Danielle A. Schlosser, PhD

Danielle A. Schlosser, PhD
PhD, California School of Professional Psychology
Assistant Professor of Psychiatry, Department of Psychiatry, UCSF
Faculty, NIH mHealth Training Institute
Director, Digital Health Core, Department of Psychiatry, UCSF
Phone: (415) 476-8721
Fax: (415) 476-7320
Email: [email protected]

UCSF Profiles

DRIVE (The Digital Research and Interventions for Volitional Enhancement) Laboratory

Digital Health Core

Research Interests:

Currently, I hold the positions of Assistant Professor in the Department of Psychiatry at the University of California, San Francisco, Director of the Digital Health Core in the Department of Psychiatry, and I direct the NIMH-funded Digital Research and Interventions for Volitional Enhancement (DRIVE) lab. The goal of my research program is to design, develop, and investigate neuroscience-informed digital health interventions to improve the lives of people with schizophrenia and depression. I have a broad background in clinical psychology, with specific training in behavioral neuroscience, early detection and intervention of psychosis, and digital health research. My research is focused on translating the latest findings in the area of reward processing and psychological determinants of motivation into new interventions to treat individuals with schizophrenia and depression. My focus in on targeting domains that transcend diagnostic labels, such as motivational states and enhancing outcomes, such as quality of life. More recently, with funding from NIMH, my research was focused on developing a mobile app called PRIME, which was designed to target the motivational system and thereby enhance the drive to improve one's quality of life and health outcomes. We are testing the feasibility and impact of PRIME in two ongoing clinical trials in schizophrenia and we recently completed a pilot trial in depression. Two of the three trials were conducted entirely remotely, one with individuals with depression and the other with individuals recently diagnosed with schizophrenia. We recently submitted several grants to extend this work to the population of those struggling with depression and eventually to schizophrenia.

Professional Honors and Awards:

  • 2004 Academic Scholarship (2004-2008), California School of Professional Psychology at Alliant International University
  • 2007 Division 42 Student Poster Award, American Psychological Association 2007 Annual Conference
  • 2009 Ruth Kirschstein National Research Service Award Fellow (2009-2010), National Institute of Mental Health
  • 2011 Research Travel Award, University of California, San Francisco
  • 2011 Ruth Kirschstein National Research Service Award Fellow , National Institute of Mental Health
  • 2012 Mobile Health Research Award, UCSF Clinical and Translational Science Institute
  • 2013 Catalyst Award for Digital Health, UCSF Clinical and Translational Science Institute
  • 2014 Digital Health Research Award, UCSF Clinical and Translational Science Institute
  • 2014 Loan Repayment Award, National Institute of Health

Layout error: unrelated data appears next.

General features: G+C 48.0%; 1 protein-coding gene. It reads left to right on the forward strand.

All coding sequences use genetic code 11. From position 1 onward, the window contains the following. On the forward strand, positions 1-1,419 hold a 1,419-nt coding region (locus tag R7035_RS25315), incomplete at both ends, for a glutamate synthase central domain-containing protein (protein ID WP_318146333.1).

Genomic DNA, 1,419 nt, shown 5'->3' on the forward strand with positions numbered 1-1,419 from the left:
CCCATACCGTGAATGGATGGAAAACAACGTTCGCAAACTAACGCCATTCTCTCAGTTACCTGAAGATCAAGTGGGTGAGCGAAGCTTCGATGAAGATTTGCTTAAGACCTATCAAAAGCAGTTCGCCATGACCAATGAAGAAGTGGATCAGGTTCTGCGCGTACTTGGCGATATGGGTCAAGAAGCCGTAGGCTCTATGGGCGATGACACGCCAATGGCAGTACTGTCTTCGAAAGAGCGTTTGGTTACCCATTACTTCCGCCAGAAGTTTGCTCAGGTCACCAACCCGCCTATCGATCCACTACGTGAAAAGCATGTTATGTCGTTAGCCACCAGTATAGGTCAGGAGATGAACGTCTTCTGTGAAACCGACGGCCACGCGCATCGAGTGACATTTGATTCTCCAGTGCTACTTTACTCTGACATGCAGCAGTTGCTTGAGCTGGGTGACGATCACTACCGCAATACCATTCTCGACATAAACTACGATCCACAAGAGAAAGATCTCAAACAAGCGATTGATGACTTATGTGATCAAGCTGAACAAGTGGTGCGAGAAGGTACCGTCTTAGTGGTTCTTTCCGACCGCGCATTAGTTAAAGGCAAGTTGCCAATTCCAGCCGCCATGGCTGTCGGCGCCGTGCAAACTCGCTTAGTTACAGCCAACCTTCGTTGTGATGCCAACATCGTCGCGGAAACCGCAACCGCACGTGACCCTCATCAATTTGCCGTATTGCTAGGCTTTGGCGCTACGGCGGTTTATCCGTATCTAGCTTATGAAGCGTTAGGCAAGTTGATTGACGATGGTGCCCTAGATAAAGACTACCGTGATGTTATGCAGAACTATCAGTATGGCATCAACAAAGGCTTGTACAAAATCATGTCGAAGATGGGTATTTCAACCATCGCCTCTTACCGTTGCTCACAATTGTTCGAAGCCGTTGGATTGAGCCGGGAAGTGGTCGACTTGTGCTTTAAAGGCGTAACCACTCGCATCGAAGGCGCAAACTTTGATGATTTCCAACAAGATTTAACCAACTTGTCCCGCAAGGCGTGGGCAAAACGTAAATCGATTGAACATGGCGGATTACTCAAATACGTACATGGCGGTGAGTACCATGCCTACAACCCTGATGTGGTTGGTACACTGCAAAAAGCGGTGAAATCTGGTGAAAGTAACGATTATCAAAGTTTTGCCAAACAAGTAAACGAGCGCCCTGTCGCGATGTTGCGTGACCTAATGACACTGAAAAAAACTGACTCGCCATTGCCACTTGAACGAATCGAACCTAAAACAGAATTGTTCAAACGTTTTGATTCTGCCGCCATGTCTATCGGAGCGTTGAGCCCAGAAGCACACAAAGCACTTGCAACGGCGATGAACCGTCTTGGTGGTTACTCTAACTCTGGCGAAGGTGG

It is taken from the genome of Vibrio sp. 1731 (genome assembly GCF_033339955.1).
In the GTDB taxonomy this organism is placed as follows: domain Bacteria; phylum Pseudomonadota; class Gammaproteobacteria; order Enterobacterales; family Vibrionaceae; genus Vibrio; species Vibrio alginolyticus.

• 2015 Digital Health Research Award, UCSF Clinical and Translational Science Institute

Selected Publications:

  1. Schlosser, DA, Zinberg JL, Loewy RL, Casey-Cannon S, O’Brien MP, Bearden CE, Vinogradov S, Cannon TD (2010). Predicting the longitudinal effects of the family environment on prodromal symptoms and functioning in patients at risk for psychosis. Schizophrenia Research, 118(1-3), 69-75. PMC2856759.
  2. Schlosser DA, Jacobson S, Chen Q, Sugar CA, Niendam TA, Bearden CE, Cannon TD. (2011) Recovery from an at-risk state: Clinical and functional outcomes of putatively prodromal youth who do not develop psychosis. Schizophrenia Bulletin, doi: 10.1093/schbul/sbr098; PMID: 21825282; PMCID: PMC3494042.
  3. Schlosser DA, Pearson R, Perez V, Loewy RL. (2012) Environmental risk and protective factors and their influence on the emergence of psychosis. Adolescent Psychiatry, 2, 163-171.
  4. Schlosser, D.A., Miklowitz, D., O’Brien, M. P., DeSilva, S., Zinberg, J.L., Cannon, TD. (2012) A Randomized Trial of Family Focused Treatment for Adolescents and Young Adults at Risk for Psychosis: Study Rationale, Design, and Methods. Early Intervention in Psychiatry, doi: 10. 1111/7893.2011; PMID: 22182667.
  5. Fisher M, Loewy RL, Hardy KV , Schlosser DA, Vinogradov S. (2013) Cognitive Interventions Targeting Brain Plasticity in the Prodromal and Early Phases of Schizophrenia. Annual Review of Clinical Psychology, 9, 435-63.
  6. Loewy R, Fisher M, Schlosser DA, Biagianti B, Stuart B, Mathalon DH, Vinogradov S. (2016) Intensive auditory cognitive training improves verbal memory in adolescents and young adults at clinical high risk for psychosis. Schizophr Bull, doi: 10.1093/schbul/sbw009
  7. Schlosser DA, Campellone TR, Castaneda D, Kim D, Truong B, Vergani S, Ward C, Vinogradov S. (2016). Feasibility of a neuroscience-informed mobile app intervention to enhance motivated behavior and improve quality of life in recent onset schizophrenia Journal of Medical Internet Research: Research Protocols, doi: 10.2196/resprot.5450
  8. Schlosser DA, Campellone TR, Biagianti B, Delucchi KL, Gard DE, Fulford D, Stuart BK, Loewy RL, Vinogradov S. (2015). Modeling the role of negative symptoms in determining social functioning in individuals at clinical high risk of psychosis. Schizophrenia Research, doi:10.1016/j.schres.2015.10.136
  9. Schlosser DA, Fisher M, Gard D, Fulford D, Loewy RL, Vinogradov S. (2014). Motivational deficits in individuals at-risk for psychosis and across the course of schizophrenia. Schizophrenia Research, doi: 10.1016/j.schres.2014.06.024.

Complete List of Published Work in MyBibliography: http://www.ncbi.nlm.nih.gov/pubmed/?term=danielle+schlosser